Wednesday, February 29, 2012

Owens in Guatemala: Live What You Believe

People who live what they believe are my heroes.

I thought I did a good job at that until we moved to Guatemala and I saw how much more needed to be done. Living in a third world country changes you. You either become callused to the poverty, or you try to make a difference. Now, there's no way I can be unappreciative of the daily blessings in my life and I do my best to help make positive changes for those who don't have those blessings.

One of the teachers I taught with in Guatemala, Lindsey Owens, and her husband, David, are doing something I can't right now and helping start an orphanage. Here's their story:

Check out their journey here:

Wednesday, February 22, 2012

Hauling Books by Plane or by Donkey

Packing everything to move across the ocean can be intimidating with weight and baggage restrictions, but the part I've been trying to figure out the most is the homeschooling supplies. It's hard to know which manipulatives are worth their weight in luggage to take and which ones are better to leave.
And books. Books are particularly heavy and particularly necessary for any type of curriculum. I'm carrying them via plane. This man, Luis Soriano, believes in the necessity of reading enough to create a way to bring books to the isolated communities in Columbia. He has a round trip of eight hours on his "Biblioburro," or donkey library just bringing books so children can do research for homework or have a chance to read. He made my worries about getting enough books where we are going seem very small.

I want my children to love to read, I know how much easier it is to learn if you have good reading skills. I've seen what the lack of those skills can do to students. I also know that even if we can't take much of a physical library, we have many Kindle and online resources and, as Luis showed with educating kids to read- when there's a will, there's a way.

"Luis Soriano who started the Biblioburro initiative, also opened La Gloria's first library thanks in part to donations received from Ayoka's film viewers.
For more information:"

Wednesday, February 15, 2012

Superlative Alert - United Arab Emirates: A Video Tour

For those of you who don't enjoy/remember grammar, a superlative is an adjective, (that's a describing word,) that ranks something in the most extreme form. Usually you create a superlative by adding -est to the end of the adjective: tallest, biggest, greatest, richest... all words you will probably hear in this video tour of the United Arab Emirates. I'll leave it up to you to decide whether the superlatives are exaggerating or deserved:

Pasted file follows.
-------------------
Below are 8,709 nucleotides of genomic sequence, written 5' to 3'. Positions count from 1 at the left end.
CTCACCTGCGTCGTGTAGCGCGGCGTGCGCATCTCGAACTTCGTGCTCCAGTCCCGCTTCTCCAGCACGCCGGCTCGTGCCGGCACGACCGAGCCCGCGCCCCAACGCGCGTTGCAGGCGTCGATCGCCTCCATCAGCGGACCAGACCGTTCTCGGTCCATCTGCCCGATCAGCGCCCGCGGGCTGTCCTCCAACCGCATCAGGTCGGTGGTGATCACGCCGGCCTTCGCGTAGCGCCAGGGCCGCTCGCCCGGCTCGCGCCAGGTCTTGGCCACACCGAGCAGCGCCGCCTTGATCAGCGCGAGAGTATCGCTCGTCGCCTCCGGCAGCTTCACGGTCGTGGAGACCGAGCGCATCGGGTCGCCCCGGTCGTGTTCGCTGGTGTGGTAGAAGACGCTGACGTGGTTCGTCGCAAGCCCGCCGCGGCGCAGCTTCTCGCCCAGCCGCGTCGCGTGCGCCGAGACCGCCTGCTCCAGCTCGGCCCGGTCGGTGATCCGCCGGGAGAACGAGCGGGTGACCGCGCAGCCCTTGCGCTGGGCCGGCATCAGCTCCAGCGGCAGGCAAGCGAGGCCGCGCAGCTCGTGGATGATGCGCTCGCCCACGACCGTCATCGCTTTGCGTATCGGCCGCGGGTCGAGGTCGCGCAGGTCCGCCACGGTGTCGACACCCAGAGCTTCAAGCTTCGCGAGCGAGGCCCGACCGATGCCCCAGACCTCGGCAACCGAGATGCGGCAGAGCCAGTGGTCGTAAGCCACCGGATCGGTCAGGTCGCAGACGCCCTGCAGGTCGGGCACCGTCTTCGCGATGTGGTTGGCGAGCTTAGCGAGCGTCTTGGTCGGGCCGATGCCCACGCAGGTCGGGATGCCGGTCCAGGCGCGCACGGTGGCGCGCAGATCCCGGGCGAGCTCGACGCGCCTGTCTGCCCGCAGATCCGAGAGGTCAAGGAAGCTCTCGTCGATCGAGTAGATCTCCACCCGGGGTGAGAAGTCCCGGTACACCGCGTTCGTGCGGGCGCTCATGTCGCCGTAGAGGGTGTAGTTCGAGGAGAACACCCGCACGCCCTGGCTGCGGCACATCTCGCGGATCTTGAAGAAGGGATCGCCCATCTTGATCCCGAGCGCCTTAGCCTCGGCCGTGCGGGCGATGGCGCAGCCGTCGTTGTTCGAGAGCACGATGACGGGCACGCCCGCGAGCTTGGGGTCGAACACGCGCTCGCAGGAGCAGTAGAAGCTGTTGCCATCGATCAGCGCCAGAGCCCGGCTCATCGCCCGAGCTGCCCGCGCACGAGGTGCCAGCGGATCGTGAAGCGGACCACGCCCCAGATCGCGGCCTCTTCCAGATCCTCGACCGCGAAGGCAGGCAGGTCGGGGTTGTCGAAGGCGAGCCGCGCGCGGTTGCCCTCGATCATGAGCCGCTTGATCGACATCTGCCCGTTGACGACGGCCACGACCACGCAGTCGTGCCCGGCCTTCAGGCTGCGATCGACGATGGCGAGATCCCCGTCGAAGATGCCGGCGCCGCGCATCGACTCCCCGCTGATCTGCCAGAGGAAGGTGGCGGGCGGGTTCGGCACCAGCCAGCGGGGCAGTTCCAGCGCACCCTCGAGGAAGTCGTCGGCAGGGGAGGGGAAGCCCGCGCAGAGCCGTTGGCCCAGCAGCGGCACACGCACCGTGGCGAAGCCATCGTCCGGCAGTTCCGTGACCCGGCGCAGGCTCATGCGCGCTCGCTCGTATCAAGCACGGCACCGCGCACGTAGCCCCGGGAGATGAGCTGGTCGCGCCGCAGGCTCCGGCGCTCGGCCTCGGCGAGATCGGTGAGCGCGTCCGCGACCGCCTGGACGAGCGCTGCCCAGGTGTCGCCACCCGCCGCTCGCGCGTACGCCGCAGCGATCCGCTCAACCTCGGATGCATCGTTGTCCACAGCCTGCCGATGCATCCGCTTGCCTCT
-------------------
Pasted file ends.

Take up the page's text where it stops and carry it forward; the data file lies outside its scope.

Wednesday, February 8, 2012

How to fit your life in a suitcase

Oh wait, I actually wish I could find a nice, concise list showing how to do this. Especially for moving overseas.

When we moved to Guatemala, Ben drove through Texas and down through Mexico in a Toyota 4Runner- providing quite a bit more packing space! This especially impacted the heavier home/kitchen items I was able to bring. This time that's not an option.

Flying to Abu Dhabi with everything you own in a suitcase presents several challenges. Since Etihad, the Abu Dhabi-owned airlines, weighs even carry on luggage- (15 pounds or less,) we have to be more discriminating about our carry ons. However, Etihad gives you two checked bags of 50 pounds or less (unless you want to pay more for 60 pounds or much more for 70 pounds.) We are using duffel bags to eliminate as much of the luggage weight as possible.

So that's two checked bags and a carry on per person. Or not. Since we have to connect with Etihad via American Airlines we have to pay for the second checked bag with them just to get it to Etihad because American only allows for one checked bag.

Most of the household items can be purchased from teacher's who are completing their contract in Abu Dhabi, and for us, are not worth bringing/shipping. To ship a 50 pound suitcase to Abu Dhabi is almost $300, while it's closer to $150-$200 for an extra suitcase on the plane... so we're just packing necessary clothes, baby stuff and homeschooling items in our luggage.

Then there's the fun of actually packing for an opposite climate in an opposite culture. Since we dress modestly, the culture part isn't as much of a challenge as the 100+ weather. It's nice to be packing for hot weather while it is cooler here, though; we don't have to pack bulky coats or boots.

It's also important to figure in how fast the kids are growing, since anything that's almost too small will just waste precious space. Wearing something a little big is better than 'barely fits.'

I can't say that I don't like this process, because I find minimizing our life to the bare minimum very cathartic. It's way too easy to gather possessions. Life easily gets choked up with stuff. Packing what we really need helps me focus on my family and each person's individual needs. I get to re-evaluate who we are as a family apart from our stuff. And that is freeing.

Wednesday, February 1, 2012

Sock Monkey vs. Wool Socks

Wool socks are just irritating. They're itchy and too hot for Texas weather... but they work rather well for making a sock monkey!

We found the pattern on line and marked out where we wanted to cut. Since it wasn't the traditional colored heels and toes, we had to eyeball some of the measurements.
We ended up with a different, argyle style monkey.

Then we stuffed him...

and sewed his arms, mouth and tail on.
His ears and eyes came next.
Our silly monkey ended up with arms as long as his legs, for a top heavy look... but that's OK, because Talia thinks he's cute with his arms crossed: